Monday, March 16, 2015


I once visited a Buddhist temple in Thailand that had a carp pond on its grounds.  The temple's monks sold small paper bags containing pellets of fish food.  I dutifully purchased a bag and walked on to a footbridge that crossed the pond, which was circular, and about 80 feet in diameter.  At the midpoint of the bridge, I leaned on its ledge and looked down into the dark water ten feet or so below, where I could see shadowy movements beneath the surface.  I threw a handful of pellets into the water.

What happened next viscerally shocked me.  Hundreds of black and silver carp instantaneously emerged out of the water in a proverbial feeding frenzy, climbing over each other in competition for the pellets.  The pond surged and roiled and bubbled.

Call me overly sensitive, but I was physically and emotionally stunned by the spectacle.  My immediate thought (I have no idea where it came from) was:  This is us.

I sometimes wonder whether this fish-feeding exercise was planned by the monks to teach us spiritual amateurs the Buddhist concept of trishna (literally, "thirst," but also desire, craving, grasping, clinging), which is thought to be the primary cause of dukkha, the suffering which is our lot as human beings.  In any event, the exercise was successful in my case:  it is the closest I have ever come to an experience of "enlightenment."

Roger Fry, "Market in a Disused Church in France" (1928)

Let me be clear:  I make no claim to possessing any extraordinary powers of awareness or perception.  Until that day at the carp pond I was a sleepwalker.  It was a well-deserved (and much-needed) slap in the face. (Of course, I am still mostly a sleepwalker.)

As I noted in a recent post, I believe that, in our heart of hearts, each of us knows these Eternal Verities.  Poets throughout the world and throughout the ages have known them.  We ought to listen.

                         A Gentle Wind

A gentle wind fans the calm night;
A bright moon shines on the high tower.
A voice whispers, but no one answers when I call;
A shadow stirs, but no one comes when I beckon.
The kitchen-man brings in a dish of bean-leaves;
Wine is there, but I do not fill my cup.
Contentment with poverty is Fortune's best gift;
Riches and Honour are the handmaids of Disaster.
Though gold and gems by the world are sought and prized,
To me they seem no more than weeds or chaff.

Fu Hsuan (217-278) (translated by Arthur Waley), in Arthur Waley, One Hundred and Seventy Chinese Poems (Constable 1918).

At this point, a pause is required.  In fact, I have considered abandoning this post altogether.  I am an American, and this blog has an international readership (for which I am profoundly grateful).  Coming from the country that I do (by accident of birth), I fear that it is perhaps extremely insensitive and obtuse of me to venture into the subject of the role that material wealth plays in our lives.  Isn't this what the younger generation mockingly calls "a First World problem"?  I have never known want (a circumstance of fate which I try to be mindful of, and thankful for, on a daily basis), so who am I to engage in mental contortions about the role of wealth in our life, or to post a poem which contains the line "contentment with poverty is Fortune's best gift"?  It's a problem.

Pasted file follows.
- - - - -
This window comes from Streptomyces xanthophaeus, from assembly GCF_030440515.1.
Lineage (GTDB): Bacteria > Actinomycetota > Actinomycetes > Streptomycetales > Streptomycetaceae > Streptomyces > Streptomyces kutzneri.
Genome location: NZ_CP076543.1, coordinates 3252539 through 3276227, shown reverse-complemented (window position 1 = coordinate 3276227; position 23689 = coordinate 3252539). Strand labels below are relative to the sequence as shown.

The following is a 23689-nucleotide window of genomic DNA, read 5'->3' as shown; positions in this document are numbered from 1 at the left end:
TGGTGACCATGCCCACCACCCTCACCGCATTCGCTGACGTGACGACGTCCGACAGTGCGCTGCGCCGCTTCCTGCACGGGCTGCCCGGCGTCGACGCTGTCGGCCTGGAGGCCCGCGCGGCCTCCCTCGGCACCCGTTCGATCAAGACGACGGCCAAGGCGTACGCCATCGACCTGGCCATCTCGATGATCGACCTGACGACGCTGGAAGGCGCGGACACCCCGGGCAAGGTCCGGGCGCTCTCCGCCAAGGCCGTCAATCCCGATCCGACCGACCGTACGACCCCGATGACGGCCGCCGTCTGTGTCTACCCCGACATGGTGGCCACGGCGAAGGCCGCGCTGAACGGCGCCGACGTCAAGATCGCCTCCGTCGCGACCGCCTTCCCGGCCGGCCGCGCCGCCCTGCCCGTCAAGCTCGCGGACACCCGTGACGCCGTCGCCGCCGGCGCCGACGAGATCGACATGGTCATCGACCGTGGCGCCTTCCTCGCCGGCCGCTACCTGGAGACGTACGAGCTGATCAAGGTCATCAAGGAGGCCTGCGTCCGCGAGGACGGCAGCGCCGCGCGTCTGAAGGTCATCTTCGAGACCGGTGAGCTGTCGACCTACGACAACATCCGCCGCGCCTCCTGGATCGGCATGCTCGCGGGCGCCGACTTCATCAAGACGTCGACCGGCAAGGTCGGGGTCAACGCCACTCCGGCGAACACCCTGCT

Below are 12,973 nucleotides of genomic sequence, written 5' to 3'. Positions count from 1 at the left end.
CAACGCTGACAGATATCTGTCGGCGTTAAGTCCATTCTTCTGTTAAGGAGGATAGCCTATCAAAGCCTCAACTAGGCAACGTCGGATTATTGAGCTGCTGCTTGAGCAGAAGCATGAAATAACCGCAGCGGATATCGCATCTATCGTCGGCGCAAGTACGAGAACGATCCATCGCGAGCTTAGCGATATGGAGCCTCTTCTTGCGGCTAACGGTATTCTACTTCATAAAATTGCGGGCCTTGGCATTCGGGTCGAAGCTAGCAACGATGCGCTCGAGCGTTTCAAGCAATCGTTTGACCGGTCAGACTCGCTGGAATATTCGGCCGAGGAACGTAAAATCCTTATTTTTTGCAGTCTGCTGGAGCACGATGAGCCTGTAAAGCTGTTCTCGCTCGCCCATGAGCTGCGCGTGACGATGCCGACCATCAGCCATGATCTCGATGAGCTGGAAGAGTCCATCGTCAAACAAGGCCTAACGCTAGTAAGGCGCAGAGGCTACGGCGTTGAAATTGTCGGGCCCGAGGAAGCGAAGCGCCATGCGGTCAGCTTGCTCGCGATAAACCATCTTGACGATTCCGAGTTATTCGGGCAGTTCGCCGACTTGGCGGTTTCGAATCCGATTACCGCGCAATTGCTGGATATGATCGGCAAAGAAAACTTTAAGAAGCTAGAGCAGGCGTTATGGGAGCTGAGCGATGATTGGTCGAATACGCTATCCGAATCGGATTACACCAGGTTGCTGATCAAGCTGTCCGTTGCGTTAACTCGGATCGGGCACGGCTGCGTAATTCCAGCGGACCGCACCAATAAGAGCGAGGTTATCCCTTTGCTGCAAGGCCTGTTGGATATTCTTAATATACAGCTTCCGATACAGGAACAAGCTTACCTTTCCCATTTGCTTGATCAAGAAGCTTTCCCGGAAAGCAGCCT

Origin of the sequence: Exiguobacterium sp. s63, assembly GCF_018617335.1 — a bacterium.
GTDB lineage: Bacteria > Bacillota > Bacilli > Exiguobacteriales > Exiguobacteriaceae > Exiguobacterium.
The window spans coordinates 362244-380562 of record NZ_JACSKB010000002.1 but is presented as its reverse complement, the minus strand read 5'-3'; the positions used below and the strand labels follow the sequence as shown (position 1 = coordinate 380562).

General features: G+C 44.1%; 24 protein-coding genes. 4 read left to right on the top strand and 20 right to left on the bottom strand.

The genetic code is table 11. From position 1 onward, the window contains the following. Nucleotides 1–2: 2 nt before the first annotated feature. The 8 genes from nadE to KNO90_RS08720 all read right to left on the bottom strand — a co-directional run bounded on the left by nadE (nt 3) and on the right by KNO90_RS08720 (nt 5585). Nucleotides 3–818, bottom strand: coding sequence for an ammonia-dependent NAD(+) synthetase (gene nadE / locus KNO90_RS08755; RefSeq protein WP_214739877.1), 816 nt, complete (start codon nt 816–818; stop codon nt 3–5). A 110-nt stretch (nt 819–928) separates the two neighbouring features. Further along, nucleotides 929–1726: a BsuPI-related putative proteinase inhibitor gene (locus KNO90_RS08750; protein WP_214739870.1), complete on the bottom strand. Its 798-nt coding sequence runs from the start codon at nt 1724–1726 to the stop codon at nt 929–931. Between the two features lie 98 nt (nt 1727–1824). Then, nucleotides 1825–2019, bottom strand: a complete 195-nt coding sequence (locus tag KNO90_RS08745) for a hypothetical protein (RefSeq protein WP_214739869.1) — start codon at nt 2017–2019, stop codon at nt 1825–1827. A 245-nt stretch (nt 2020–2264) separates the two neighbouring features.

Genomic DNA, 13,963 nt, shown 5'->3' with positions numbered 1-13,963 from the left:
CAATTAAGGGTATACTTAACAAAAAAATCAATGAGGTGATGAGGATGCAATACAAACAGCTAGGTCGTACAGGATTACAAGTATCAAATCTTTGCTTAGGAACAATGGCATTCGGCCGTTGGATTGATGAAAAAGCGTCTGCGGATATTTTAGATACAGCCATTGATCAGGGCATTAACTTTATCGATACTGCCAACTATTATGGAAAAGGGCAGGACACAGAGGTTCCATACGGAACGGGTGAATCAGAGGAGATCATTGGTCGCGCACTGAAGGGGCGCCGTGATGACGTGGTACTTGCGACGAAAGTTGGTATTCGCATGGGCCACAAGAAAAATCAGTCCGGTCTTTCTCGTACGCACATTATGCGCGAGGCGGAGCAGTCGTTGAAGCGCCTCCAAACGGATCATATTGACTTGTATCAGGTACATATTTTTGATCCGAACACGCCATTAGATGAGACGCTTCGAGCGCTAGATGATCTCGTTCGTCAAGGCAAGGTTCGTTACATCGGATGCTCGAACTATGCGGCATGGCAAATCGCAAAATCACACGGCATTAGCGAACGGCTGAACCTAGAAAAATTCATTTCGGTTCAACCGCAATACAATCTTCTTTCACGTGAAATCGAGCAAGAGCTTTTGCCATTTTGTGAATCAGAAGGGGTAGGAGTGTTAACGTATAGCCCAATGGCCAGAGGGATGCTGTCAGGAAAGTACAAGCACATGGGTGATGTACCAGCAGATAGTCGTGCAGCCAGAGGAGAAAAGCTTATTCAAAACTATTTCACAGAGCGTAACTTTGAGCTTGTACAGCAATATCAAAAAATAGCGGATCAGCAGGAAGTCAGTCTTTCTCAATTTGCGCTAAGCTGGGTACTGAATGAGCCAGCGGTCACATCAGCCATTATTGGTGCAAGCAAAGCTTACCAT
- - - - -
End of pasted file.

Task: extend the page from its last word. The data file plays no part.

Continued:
I shall leave it at this:  I am aware of my position, and it troubles me.  That being said, I do believe that this is an issue that is a fundamental human issue, not solely a matter of economics or of politics.  To wit (at the risk of sounding glib):  trishna and dukkha.  The fact that poets wrote about the subject in China in the 3rd century, in the remnants of the Roman Empire in the 6th century (see below), and in England in the 17th century (see below) tells us that this is a matter of how the soul makes its way through life.

Roger Fry, "The Cloister" (1924)

The following three poems appear in sequence in Robert Herrick's Hesperides.

                 Poverty and Riches

Give Want her welcome if she comes; we find
Riches to be but burthens to the mind.


Who with a little cannot be content,
Endures an everlasting punishment.

               The Covetous Still Captives

Let's live with that small pittance that we have;
Who covets more, is evermore a slave.

Robert Herrick, Poems 605, 606, and 607, Hesperides (1648).

Herrick italicizes the second line of "The Covetous Still Captives" in order to signal that it has a classical source (this is his usual practice in Hesperides).  The source is Book I, Epistle 10, lines 39-41, of Horace's Epistles:  "the base man who forgoes his freedom . . . through fear of poverty, bears a master and is a slave forever, because he does not know how to make much of little."  Tom Cain and Ruth Connolly (editors), The Complete Poetry of Robert Herrick, Volume II (Oxford University Press 2013), pages 685-686.

Roger Fry, "Lilies" (1917)